Ownership is the state or fact of exclusive rights and control over property, which may be an object, land/real estate or intellectual property. Ownership involves multiple rights, collectively referred to as title, which may be separated and held by different parties.

The process and mechanics of ownership are fairly complex: one can gain, transfer, and lose ownership of property in a number of ways. To acquire property one can purchase it with money, trade it for other property, win it in a bet, receive it as a gift, inherit it, find it, receive it as damages, earn it by doing work or performing services, make it, or homestead it. One can transfer or lose ownership of property by selling it for money, exchanging it for other property, giving it as a gift, misplacing it, or having it stripped from one's ownership through legal means such as eviction, foreclosure, seizure, or taking. Ownership is self-propagating in that the owner of any property will also own the economic benefits of that property.


Over the millennia and across cultures, notions regarding what constitutes "property" and how it is treated culturally have varied widely. Ownership is the basis for many other concepts that form the foundations of ancient and modern societies such as money, trade, debt, bankruptcy, the criminality of theft, and private vs. public property. Ownership is the key building block in the development of the capitalist socio-economic system. Adam Smith stated that one of the sacred laws of justice was to guard a person's property and possessions.[1]

Types of owners

In person

Individuals may own property directly. In some societies only adult men may own property; in other societies (such as the Haudenosaunee), property is matrilinear and passed on from mother to the offspring. In most societies both men and women can own property with no restrictions and limitations at all.

Structured ownership entities

Throughout history, nations (or governments) and religious organizations have owned property. These entities exist primarily for other purposes than to own or operate property; hence, they may have no clear rules regarding the disposition of their property.

To own and operate property, structures (often known today as legal entities) have been created in many societies throughout history. The differences in how they deal with members' rights is a key factor in determining their type. Each type has advantages and disadvantages derived from their means of recognizing or disregarding (rewarding or not) contributions of financial capital or personal effort.

Cooperatives, corporations, trusts, partnerships, and condominium associations are only some of the many varied types of structured ownership; each type has many subtypes. Legal advantages or restrictions on various types of structured ownership have existed in many societies past and present. To govern how assets are to be used, shared, or treated, rules and regulations may be legally imposed or internally adopted or decreed.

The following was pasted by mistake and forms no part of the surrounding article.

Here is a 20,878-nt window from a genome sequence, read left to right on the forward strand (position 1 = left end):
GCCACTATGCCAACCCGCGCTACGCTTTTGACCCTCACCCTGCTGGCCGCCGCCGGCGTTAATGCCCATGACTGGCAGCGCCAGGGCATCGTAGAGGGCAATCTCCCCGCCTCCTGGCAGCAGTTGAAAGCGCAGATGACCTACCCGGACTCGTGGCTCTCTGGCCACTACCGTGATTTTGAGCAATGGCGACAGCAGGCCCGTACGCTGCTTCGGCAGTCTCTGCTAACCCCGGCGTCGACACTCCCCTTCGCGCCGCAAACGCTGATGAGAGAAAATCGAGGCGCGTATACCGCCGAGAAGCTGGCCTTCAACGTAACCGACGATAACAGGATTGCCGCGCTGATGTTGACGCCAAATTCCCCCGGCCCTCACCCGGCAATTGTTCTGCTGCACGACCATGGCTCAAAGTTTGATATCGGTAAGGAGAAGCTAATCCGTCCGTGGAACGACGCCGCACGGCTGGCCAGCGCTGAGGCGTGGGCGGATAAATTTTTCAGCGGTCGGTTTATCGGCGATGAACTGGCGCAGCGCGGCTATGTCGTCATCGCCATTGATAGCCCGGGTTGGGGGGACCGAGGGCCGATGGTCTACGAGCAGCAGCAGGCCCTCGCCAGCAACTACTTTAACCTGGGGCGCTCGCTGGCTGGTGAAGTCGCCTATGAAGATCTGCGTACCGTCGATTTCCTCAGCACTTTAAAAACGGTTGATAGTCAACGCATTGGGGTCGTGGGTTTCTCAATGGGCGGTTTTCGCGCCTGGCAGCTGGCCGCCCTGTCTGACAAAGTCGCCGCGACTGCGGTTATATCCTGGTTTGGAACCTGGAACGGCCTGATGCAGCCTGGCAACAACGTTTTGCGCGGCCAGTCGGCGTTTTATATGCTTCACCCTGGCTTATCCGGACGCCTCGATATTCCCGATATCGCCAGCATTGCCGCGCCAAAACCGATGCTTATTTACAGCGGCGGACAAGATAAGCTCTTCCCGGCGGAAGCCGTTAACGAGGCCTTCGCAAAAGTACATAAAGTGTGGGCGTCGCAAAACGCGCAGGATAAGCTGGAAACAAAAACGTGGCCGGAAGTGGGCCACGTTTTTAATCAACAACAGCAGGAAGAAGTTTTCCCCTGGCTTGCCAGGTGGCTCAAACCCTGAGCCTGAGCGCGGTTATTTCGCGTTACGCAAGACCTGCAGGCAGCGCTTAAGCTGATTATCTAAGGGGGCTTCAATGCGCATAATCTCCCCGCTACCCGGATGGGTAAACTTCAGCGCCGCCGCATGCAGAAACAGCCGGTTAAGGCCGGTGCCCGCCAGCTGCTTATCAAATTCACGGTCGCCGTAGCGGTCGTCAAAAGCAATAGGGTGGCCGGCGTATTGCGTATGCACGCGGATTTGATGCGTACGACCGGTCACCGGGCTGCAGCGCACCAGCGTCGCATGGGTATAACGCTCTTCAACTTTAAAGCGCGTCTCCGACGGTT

Liability for the group or for others in the group

Ownership by definition does not necessarily imply a responsibility to others for actions regarding the property. A "legal shield" is said to exist if the entity's legal liabilities do not get redistributed among the entity's owners or members. An application of this, to limit ownership risks, is to form a new entity to purchase, own and operate each property. Since the entity is separate and distinct from others, if a problem occurs which leads to a massive liability, the individual is protected from losing more than the value of that one property. Many other properties are protected, when owned by other distinct entities.

In the loosest sense of group ownership, a lack of legal framework, rules and regulations may mean that group ownership of property places every member in a position of responsibility (liability) for the actions of each other member. A structured group duly constituted as an entity under law may still not protect members from being personally liable for each other's actions. Court decisions against the entity itself may give rise to unlimited personal liability for each and every member. An example of this situation is a professional partnership (e.g. law practice) in some jurisdictions. Thus, being a partner or owner in a group may give little advantage in terms of share ownership while producing a lot of risk to the partner, owner or participant.

Sharing gains

At the end of each financial year, accounting rules determine a surplus or profit, which may be retained inside the entity or distributed among owners according to the initial setup intent when the entity was created. For public corporations, common shareholders have no right to receive any of the profit.